To accomplish this goal, Kristov calls for developing a DSO that differs in a key way from the Maine model. Rather than set up an independent third party to run the distributed energy network, he’d like to see distribution utilities recreated into DSOs.
His proposal is similar to Maine’s in that the DSO would offer open access, meaning it would provide the same service to any distributed energy provider that wants to use the network.
The DSO “stands for that bundle of possibilities,” a future distribution utility that supports the proliferation of locally owned and operated distributed energy, he said. Under his model, today’s grid wouldn’t go away but would act as a residual provider when the distributed grid resources are exhausted.
Another key thinker in the space is Kay Aikin, CEO of Introspective Systems, who recommends a more technology-driven solution to the problem of capturing full value for distributed energy. She is now working with the Regulatory Assistance Project “to come at the same result from a different direction.”
Aikin is concerned about what it will take to coordinate the mixed missions of various distributed energy projects — serving both the grid and their customers — and how communications will work under a model that creates a third-party entity to run the DSO.
“The big problem I see with DSOs is the shared responsibility issue. Who is in charge? I have the same problem with multiple aggregators under FERC 2222 working on the same distribution grid but not having responsibility for the energy balancing and maintenance of the distribution grid,” she said.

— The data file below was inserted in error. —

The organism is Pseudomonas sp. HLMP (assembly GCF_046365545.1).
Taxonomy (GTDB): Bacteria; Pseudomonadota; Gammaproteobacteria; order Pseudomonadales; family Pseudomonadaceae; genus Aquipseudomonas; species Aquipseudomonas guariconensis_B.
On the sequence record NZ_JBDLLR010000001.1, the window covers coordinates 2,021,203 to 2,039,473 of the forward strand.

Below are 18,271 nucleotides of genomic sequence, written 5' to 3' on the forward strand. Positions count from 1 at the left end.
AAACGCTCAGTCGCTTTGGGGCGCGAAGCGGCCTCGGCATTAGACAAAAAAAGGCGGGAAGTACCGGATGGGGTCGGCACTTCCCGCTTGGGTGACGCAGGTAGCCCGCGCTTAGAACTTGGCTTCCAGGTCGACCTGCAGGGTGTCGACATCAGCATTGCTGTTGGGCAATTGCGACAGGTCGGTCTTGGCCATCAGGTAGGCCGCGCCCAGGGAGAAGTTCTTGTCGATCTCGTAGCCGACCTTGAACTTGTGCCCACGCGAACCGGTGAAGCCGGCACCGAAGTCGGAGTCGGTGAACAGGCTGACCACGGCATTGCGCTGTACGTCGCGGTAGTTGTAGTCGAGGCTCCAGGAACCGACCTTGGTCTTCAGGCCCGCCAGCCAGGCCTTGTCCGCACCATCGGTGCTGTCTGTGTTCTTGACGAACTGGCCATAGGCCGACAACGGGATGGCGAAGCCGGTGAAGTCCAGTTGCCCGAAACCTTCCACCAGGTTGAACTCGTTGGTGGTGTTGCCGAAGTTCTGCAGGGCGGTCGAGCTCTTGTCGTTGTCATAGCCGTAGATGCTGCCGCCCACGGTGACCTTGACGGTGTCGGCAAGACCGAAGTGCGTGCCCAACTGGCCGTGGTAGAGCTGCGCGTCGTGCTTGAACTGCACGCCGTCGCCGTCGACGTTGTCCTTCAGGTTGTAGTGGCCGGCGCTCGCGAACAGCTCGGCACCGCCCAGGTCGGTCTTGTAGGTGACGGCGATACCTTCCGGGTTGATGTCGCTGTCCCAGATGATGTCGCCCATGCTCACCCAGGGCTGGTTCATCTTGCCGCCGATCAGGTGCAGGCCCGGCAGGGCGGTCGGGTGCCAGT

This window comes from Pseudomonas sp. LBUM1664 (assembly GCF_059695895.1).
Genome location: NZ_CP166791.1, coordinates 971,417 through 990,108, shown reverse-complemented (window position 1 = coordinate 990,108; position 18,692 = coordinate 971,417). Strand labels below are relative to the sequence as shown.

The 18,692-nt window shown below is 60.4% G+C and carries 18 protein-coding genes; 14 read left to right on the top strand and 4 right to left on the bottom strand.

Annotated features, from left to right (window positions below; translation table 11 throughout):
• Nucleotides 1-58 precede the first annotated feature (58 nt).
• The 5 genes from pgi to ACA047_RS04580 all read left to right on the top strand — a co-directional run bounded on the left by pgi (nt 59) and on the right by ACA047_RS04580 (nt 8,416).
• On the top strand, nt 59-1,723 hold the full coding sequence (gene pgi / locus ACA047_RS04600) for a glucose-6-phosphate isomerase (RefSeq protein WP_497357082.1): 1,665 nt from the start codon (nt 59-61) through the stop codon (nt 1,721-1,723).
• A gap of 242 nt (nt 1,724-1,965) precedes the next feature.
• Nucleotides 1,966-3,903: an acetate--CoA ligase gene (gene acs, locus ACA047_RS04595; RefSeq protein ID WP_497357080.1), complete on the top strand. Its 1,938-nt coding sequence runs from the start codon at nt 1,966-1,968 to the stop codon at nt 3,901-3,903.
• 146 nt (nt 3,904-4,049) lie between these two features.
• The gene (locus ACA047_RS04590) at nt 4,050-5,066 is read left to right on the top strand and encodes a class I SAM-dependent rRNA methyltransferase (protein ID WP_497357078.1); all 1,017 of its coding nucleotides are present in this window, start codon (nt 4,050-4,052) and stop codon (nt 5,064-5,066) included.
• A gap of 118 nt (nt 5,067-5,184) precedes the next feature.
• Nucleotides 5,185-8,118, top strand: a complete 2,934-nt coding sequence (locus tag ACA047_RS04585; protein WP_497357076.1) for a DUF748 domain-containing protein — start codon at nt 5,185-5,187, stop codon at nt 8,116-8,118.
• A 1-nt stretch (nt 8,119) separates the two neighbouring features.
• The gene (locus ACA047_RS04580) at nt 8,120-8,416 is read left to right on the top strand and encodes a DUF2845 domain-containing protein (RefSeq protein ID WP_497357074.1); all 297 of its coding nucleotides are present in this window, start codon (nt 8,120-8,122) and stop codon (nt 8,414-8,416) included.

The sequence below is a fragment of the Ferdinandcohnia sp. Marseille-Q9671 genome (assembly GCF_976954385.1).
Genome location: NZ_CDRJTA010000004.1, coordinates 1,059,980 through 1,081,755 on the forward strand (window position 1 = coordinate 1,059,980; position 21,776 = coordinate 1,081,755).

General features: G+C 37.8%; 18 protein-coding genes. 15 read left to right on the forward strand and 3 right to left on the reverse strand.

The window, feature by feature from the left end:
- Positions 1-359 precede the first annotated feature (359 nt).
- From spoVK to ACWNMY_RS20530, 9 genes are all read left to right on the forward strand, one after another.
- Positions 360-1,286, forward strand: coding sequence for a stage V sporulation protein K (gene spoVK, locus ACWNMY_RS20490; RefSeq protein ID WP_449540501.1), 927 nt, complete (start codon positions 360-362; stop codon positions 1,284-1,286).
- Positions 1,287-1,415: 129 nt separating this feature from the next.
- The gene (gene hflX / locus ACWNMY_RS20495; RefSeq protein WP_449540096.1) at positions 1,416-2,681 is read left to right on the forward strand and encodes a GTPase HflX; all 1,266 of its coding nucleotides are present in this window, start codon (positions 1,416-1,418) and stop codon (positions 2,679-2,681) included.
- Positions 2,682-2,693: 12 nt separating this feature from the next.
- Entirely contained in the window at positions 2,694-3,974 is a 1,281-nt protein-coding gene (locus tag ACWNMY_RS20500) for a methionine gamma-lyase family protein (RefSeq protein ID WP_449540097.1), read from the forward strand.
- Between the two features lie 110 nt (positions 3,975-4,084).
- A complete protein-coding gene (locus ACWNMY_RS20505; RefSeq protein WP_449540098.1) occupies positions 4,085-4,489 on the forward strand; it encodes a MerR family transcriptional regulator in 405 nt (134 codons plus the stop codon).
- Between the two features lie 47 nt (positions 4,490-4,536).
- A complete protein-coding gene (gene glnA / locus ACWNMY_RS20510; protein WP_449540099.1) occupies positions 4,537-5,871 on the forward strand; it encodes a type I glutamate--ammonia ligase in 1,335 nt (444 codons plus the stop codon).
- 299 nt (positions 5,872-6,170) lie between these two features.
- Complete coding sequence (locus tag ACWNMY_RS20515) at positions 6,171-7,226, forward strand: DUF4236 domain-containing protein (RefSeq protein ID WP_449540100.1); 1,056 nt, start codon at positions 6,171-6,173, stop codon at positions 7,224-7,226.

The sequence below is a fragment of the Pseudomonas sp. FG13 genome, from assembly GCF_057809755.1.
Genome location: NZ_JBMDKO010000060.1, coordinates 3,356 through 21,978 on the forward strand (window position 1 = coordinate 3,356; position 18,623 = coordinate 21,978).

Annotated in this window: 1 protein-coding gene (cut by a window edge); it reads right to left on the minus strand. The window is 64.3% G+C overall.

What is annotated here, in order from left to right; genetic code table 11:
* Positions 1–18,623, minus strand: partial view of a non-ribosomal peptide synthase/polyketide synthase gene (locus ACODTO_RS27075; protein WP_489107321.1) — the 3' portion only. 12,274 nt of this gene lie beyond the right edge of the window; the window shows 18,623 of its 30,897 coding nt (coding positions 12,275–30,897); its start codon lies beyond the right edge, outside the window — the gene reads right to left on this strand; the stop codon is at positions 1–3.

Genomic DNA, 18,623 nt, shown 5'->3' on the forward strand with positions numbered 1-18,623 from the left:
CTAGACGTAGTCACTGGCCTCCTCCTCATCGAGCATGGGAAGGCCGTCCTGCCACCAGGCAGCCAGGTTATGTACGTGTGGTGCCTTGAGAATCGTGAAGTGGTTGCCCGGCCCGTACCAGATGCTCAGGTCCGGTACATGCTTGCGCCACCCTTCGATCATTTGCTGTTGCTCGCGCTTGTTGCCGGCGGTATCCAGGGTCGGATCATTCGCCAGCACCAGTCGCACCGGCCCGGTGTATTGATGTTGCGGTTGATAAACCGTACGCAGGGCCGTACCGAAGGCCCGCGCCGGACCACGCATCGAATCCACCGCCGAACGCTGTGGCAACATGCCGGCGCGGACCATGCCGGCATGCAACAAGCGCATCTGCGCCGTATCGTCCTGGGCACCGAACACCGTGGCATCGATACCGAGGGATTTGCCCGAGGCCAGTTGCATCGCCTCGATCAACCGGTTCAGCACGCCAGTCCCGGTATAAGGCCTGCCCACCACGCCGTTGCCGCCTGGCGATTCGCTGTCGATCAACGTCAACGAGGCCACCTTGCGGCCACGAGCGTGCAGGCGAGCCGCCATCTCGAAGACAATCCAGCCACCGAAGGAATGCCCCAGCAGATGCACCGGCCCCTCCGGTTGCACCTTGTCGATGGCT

Aikin, who specializes in transactive energy, is working on building a technical foundation that would let electric utilities properly price and integrate distributed energy.
Getting from here to there
For now, all eyes are on Maine as potential bidders watch for the release of the solicitation seeking contractors to conduct the study.
One such company is platform provider Agile Fractal Grid, which held a two-day workshop with potential partners to see who might be interested in the project. Thirty-five companies attended, with 26 contributing ideas on how to make this “complex systems of systems,” according to Chuck Speicher, the company’s board chairman.
Speicher said he is confident, “Maine will come up with the right model and then every state in the country will follow.”
But he urged the state to move on the plan. “You don’t learn anything until you build it.”